There is a powerful movement all around us. Can you feel it? Women are transforming, using their intuition and coming together to make a difference in their personal lives and in the world.
This weekend twenty women met at the Sanctuary Spa in Scottsdale, Arizona to look deeply inside themselves, learn some vital strategies, speak their truths and figure out how to access their beauty and wisdom.
Whether we realize it or not, we are constantly in a state of flux. We awaken to the idea of change or transition when we are struck by something significant – loss, divorce, illness, vacation, birth, or death… Suddenly our worlds have shifted. We see and interpret events through a different lens, perhaps for the moment, perhaps forever.
Change shifts us from one state of being to another. Whether physical, emotional, situational, or spiritual, the human experience is about being in transition. Change is natural and inevitable. It can lead to improvement [click to continue…]
My heart weighed heavy this week. Empty nest pangs gnawing at me yet again. My two college age children headed back to their respective schools in upstate New York and Delaware. I cherished our time together as a family during their summer break as never before. No fancy vacations, no beach time together, none of our usual summer rituals. This summer was devoted to helping Mom get back on her feet after a difficult surgery and reviving her usual active life.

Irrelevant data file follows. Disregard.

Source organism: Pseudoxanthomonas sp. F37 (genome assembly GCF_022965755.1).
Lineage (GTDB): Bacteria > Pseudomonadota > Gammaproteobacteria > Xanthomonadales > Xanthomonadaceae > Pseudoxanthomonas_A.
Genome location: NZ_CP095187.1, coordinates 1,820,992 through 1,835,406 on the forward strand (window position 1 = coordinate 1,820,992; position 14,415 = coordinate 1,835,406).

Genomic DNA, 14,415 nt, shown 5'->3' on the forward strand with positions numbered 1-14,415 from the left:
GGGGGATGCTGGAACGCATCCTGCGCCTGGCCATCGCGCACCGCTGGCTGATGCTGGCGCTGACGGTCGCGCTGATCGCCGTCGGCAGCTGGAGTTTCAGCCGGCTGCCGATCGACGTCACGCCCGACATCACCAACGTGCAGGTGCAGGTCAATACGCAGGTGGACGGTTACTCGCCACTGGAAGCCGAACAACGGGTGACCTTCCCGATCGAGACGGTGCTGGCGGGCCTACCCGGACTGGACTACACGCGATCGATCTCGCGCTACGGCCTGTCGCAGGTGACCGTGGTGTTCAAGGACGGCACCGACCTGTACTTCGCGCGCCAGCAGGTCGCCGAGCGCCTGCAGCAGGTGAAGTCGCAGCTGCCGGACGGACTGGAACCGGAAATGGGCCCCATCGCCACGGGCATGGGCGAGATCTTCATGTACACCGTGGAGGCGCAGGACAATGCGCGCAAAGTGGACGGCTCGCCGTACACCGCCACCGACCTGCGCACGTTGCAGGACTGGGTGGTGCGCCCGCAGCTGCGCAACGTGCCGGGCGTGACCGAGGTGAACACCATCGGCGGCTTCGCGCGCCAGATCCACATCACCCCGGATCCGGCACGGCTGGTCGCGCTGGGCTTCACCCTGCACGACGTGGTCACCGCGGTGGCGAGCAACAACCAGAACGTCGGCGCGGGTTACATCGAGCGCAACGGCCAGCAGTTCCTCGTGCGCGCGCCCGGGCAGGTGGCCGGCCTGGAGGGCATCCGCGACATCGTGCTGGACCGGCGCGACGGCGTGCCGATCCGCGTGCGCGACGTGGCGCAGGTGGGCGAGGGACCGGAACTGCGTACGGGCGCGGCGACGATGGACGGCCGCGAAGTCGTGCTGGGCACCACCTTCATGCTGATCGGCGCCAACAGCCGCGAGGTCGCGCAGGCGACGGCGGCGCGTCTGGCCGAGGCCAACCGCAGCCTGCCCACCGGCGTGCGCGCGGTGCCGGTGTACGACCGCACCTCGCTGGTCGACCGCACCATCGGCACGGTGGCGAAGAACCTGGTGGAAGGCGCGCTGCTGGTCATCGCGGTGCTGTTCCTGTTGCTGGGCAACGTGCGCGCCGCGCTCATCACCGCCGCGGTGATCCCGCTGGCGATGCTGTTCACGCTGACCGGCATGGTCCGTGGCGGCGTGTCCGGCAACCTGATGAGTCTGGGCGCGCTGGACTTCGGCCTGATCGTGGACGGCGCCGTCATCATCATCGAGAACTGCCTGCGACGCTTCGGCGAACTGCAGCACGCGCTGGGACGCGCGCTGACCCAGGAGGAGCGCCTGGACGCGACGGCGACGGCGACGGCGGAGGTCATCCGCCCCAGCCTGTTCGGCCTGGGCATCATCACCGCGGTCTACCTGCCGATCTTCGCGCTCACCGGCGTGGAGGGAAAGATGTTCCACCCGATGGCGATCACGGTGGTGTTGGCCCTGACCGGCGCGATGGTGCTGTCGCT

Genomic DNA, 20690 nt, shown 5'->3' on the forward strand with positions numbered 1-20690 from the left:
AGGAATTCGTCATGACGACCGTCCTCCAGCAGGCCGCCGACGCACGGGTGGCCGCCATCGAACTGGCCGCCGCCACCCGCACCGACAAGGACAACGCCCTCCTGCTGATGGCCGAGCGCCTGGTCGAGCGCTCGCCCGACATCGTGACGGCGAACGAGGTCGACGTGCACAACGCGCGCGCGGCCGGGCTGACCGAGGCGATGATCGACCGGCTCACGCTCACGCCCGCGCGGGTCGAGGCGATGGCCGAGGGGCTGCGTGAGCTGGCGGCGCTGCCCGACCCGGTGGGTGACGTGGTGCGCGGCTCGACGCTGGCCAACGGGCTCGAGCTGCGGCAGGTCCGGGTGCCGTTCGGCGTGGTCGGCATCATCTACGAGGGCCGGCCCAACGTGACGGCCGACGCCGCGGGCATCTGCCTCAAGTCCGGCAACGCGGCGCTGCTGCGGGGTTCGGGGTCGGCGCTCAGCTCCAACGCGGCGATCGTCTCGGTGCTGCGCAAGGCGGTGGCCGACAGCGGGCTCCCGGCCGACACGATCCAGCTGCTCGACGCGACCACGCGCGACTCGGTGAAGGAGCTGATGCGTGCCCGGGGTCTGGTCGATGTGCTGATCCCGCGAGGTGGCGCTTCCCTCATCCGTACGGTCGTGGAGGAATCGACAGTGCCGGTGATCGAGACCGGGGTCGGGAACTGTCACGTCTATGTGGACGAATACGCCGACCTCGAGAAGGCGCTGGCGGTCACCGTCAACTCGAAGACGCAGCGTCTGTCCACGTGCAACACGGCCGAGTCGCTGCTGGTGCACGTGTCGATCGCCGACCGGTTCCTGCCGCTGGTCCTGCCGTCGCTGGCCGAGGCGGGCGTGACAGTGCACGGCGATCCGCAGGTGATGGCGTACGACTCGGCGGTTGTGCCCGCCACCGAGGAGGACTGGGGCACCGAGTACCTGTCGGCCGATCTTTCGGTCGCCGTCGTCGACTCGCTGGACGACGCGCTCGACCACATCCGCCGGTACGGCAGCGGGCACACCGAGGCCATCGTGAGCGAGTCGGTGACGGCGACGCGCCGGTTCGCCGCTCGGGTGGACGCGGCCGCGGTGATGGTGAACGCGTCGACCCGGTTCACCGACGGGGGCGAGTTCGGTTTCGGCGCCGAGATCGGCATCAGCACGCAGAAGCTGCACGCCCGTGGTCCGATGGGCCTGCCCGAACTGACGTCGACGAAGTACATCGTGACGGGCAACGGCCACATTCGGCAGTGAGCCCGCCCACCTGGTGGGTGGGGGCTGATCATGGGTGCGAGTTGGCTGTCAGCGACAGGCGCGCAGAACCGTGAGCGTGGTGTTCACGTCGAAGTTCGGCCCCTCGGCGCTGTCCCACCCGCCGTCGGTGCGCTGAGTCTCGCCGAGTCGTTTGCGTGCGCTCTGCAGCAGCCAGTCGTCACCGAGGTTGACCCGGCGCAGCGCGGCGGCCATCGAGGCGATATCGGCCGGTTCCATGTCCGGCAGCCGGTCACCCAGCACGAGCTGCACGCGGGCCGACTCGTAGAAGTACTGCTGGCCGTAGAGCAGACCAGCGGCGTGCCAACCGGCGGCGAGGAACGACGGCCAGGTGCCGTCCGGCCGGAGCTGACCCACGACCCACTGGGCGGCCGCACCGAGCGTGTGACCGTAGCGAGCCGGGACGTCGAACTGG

The golden lining of this challenging time was experiencing the depth of love and compassion that deeply bonds our family together. I did not fully appreciate [click to continue…]
Judy Quint exercises the way most women breathe. It is an essential component of her life. So far she has become a certified Zumba® instructor, an attorney specializing in real estate transactions, and a devoted daughter, wife, mother and friend. She has run the Boston Marathon and beaten a rare disease into submission. One gets the feeling there isn’t anything Judy Quint cannot do once she puts her mind to it. She exudes enthusiasm, passion and a lovely, gentle energy. [click to continue…]
Did you know that the average age of an adventure traveler is not a twenty-something year old male, but rather a 47-year-old female? According to the Adventure Travel Trade Association, fifty-two percent of adventure travelers are women and those numbers are rising rapidly.
As women become more powerful in the workforce, they are also finding themselves interested in compelling philanthropic travel adventures around the globe that help improve the lives of others. [click to continue…]
Last night I went to yet another shiva. In the Jewish tradition we practice the ritual of shiva when somebody dies. Family, neighbors and members of the community visit the person in mourning – in this case it was a close friend whose father died. We sit together, say prayers, share memories about the lost beloved and eat. We eat to remind us that there is still sweetness and pleasure to be derived for the living. Invariably the shiva turns to reflection, conversation, and sometimes laughter. The energy shifts to one of connection and love. Community is at the core of sitting shiva.